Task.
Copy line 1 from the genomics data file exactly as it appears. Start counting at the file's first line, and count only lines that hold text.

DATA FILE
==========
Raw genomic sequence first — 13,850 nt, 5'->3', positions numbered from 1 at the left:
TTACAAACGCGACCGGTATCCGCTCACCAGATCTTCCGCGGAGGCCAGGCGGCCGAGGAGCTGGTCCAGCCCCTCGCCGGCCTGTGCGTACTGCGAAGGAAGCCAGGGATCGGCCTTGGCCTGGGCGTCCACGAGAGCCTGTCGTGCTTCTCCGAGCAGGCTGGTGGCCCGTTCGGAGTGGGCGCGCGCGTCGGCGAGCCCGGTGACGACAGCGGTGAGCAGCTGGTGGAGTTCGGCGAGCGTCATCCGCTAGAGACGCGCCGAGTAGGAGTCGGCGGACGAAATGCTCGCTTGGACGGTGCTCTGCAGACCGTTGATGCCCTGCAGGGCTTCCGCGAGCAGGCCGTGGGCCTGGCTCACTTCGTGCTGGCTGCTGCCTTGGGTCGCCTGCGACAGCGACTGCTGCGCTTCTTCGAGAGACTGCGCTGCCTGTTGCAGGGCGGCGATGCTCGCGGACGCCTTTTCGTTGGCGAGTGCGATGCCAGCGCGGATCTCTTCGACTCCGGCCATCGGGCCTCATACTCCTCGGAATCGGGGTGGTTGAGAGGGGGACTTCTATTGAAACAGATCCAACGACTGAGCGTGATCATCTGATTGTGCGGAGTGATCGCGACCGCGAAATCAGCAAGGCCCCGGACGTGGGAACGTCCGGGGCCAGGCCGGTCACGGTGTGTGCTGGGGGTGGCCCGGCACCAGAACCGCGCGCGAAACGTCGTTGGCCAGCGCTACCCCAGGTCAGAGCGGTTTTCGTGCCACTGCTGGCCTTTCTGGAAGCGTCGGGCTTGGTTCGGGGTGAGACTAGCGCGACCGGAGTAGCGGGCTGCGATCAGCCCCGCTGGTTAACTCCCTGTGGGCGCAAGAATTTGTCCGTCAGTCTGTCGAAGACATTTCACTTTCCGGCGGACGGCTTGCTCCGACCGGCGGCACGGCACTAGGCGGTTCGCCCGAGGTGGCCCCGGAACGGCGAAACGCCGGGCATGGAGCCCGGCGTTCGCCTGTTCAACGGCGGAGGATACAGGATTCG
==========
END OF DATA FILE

Raw genomic sequence first — 13,850 nt, 5'->3', positions numbered from 1 at the left: